Friday, September 5, 2008

No Mere Knob


I began having profound thoughts the other day about...let the bugles flourish...the landing gear knob. What goes through engineers' minds when they design something so simple as a knob? Maybe more than we think. The knob on the end of the landing gear handle is, I kid you not, shaped like a tire complete with treads. Why, we ponder, would the engineers design this thing with such a shape? Some possibilities:

First, the designers might think we pilots are exceedingly stupid, an allegation that is not always defensible. Maybe they're afraid we might forget what the handle is for. In such a case a quick visual affirmation could be helpful. For example, if the captain ordered the gear extended and the co-pilot experienced a brain fart--say, forgetting where the handle is located--the day is saved. There! Oh yes, that must be it, the one with the tire on the end of it.

Second, and the most plausible (but barely) engineers know a plane can loose all electrical power at night. The battery will provide limited lighting for about half an hour, but suppose the battery cashes-in for the night before we land. We have flashlights in case that happens. But based on the old proverb that captains’ flashlights are nothing more than containers for the storage of dead batteries, aircraft designers guessed they needed to give us an extra hedge. Thus they gave the gear handle knob a unique and familiar shape to the touch—a tire with threads. This theory assumes the designers used human engineering considerations—doubtful. But if that’s true then they also did this with the flap handle. Located on the center console between us, it’s shaped like an airfoil—a wing. No problem identifying that in the dark, either.

Then the third possibility for making a tire at the end of the handle is they feared the plane might need to be landed by a non-pilot. Imagine the pilots are dead or unconscious, Joe Passenger at the controls, people behind him screaming and praying, sweat cascading down his chin, the runway getting bigger, fast. He thinks: Wheels? Where? Ahh, the knob shaped like a tire.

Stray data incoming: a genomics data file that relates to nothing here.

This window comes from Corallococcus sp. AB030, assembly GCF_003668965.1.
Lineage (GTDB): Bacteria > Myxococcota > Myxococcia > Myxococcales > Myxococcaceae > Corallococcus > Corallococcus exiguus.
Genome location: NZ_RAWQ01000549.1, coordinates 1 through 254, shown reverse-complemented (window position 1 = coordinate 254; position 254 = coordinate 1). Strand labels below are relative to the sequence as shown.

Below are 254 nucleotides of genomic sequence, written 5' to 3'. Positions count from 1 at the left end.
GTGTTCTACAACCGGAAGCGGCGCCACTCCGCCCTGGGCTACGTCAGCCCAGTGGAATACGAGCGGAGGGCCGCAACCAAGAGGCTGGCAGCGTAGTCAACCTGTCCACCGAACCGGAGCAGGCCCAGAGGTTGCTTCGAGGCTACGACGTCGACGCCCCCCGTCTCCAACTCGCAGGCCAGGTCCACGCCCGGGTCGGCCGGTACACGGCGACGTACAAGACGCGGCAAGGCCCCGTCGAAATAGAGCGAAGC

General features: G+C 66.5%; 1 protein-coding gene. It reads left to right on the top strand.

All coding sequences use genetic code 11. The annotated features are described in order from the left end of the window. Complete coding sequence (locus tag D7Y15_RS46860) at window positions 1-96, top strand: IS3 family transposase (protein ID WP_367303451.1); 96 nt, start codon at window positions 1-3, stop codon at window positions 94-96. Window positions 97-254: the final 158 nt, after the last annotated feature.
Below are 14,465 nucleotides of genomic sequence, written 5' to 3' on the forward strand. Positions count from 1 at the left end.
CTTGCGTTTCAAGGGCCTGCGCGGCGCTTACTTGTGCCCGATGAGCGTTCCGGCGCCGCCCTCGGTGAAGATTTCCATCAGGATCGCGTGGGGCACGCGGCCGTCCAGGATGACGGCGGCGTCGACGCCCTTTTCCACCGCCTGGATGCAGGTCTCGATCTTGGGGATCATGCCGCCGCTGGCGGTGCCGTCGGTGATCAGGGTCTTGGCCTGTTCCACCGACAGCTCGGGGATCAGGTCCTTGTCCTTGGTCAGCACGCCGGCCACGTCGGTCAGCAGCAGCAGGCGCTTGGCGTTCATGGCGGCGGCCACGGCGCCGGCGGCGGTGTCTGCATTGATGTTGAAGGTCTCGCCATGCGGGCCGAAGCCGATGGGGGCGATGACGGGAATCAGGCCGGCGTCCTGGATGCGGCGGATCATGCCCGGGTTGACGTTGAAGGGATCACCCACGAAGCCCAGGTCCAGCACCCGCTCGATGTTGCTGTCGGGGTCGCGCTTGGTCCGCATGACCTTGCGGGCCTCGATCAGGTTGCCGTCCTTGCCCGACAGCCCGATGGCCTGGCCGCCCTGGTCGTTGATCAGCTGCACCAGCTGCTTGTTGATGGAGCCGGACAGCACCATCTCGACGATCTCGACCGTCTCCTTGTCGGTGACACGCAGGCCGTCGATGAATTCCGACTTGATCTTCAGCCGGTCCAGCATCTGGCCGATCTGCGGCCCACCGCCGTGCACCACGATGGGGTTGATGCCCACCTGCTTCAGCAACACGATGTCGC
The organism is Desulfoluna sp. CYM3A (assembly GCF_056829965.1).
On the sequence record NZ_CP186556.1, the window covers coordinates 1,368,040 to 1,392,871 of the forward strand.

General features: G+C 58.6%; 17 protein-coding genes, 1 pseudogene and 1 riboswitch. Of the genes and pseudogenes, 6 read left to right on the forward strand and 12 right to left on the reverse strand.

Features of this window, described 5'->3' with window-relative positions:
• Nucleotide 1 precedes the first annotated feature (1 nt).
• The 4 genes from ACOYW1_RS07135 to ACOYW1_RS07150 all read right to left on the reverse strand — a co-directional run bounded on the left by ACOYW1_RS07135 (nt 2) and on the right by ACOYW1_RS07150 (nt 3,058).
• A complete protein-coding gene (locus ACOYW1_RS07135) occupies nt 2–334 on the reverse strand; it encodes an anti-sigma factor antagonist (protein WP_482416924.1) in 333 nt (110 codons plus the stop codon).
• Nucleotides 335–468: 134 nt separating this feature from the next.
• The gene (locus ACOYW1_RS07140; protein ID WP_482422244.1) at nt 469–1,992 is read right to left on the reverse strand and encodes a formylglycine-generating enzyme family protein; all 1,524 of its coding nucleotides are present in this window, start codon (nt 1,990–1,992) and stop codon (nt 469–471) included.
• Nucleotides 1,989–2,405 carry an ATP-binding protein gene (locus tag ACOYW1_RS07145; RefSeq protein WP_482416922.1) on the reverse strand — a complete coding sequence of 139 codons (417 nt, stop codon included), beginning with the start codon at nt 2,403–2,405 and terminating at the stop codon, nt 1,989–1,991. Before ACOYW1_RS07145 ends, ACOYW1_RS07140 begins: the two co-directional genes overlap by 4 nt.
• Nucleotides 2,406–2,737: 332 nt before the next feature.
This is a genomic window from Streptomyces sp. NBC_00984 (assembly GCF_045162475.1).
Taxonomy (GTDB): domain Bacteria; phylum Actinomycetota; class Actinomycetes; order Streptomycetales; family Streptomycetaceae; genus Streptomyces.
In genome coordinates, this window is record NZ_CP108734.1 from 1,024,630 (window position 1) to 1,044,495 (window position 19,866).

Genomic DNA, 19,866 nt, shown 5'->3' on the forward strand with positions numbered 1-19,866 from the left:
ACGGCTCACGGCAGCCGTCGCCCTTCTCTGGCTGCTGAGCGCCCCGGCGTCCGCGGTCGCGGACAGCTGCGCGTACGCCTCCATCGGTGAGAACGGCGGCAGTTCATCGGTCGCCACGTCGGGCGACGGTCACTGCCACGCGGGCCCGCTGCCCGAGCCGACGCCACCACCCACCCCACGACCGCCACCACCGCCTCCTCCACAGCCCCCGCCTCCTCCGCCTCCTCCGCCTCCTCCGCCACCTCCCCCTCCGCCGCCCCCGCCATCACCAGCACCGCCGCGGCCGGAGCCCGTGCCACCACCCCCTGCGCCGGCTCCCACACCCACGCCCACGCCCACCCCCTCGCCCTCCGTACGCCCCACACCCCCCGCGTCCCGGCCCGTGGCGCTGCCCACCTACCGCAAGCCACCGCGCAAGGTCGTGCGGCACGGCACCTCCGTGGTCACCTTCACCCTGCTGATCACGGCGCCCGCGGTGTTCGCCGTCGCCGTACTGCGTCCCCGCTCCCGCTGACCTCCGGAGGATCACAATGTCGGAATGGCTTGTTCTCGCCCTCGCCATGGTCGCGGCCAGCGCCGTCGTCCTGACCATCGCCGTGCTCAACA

But not all gear handles on all planes have tire shapes. The Airbus 320, a French product, has a yo-yo shaped gear knob. Ponder on that.

Now for the winner of the bug contest (see Aug 28 post):

Bob Schneeflock
is runner-up with a guess of 115 knots.
Mike Epsman hit it on the nose at 110 knots but he hedged with a "+/-" therefore I must disqualify him.
Larry Parker is the proud winner at 110 knots.

Pic of the trip:
Massive glaciers east of Anchorage. I interrupted the movie and told the passengers they might want to lift their window shades and take a peek.

4 comments:

bradcockrell said...

There is a "Far Side" joke in there somewhere!

fatquiver said...

In studying carbon-fiber, Luke stated that the new Boeing 787 Dreamliner is made of 100% synthetic material. He said that the stuff is 100x stronger than steel and 1/6 the weight. Went on to mention that the cabin pressure can stay at a more desirable level, it saves fuel due to less weight, and, yeah...very cool. He likes the Manta wings. Maybe a future pilot here? Do you fly these?

Alan Cockrell said...

The Dreamliner is still in development and testing. I'll probably retire before it becomes fully operational and if my airline buys it, which so far they have not. I wish I could get Luke up in my Yak-52.

Alan Cockrell said...

George Myers via e-mail:
I'm not much older than you but there was a big debate back in the 50's about the landing gear handle. Some planes, like the early Beech Bonanza had toggle switches, side by side, for the flaps and landing gear. Others had various levers and handles. Pilots made the obvious mistake and landed gear up thinking that they had it down. I suspect that non-professionals made the mistake more than others. I think that somewhere along the line that the FAA mandated a separation between the two handles and also that the landing gear switch be shaped like a wheel and the flap handle be shaped like an airfoil. It could be interesting to research that sometime.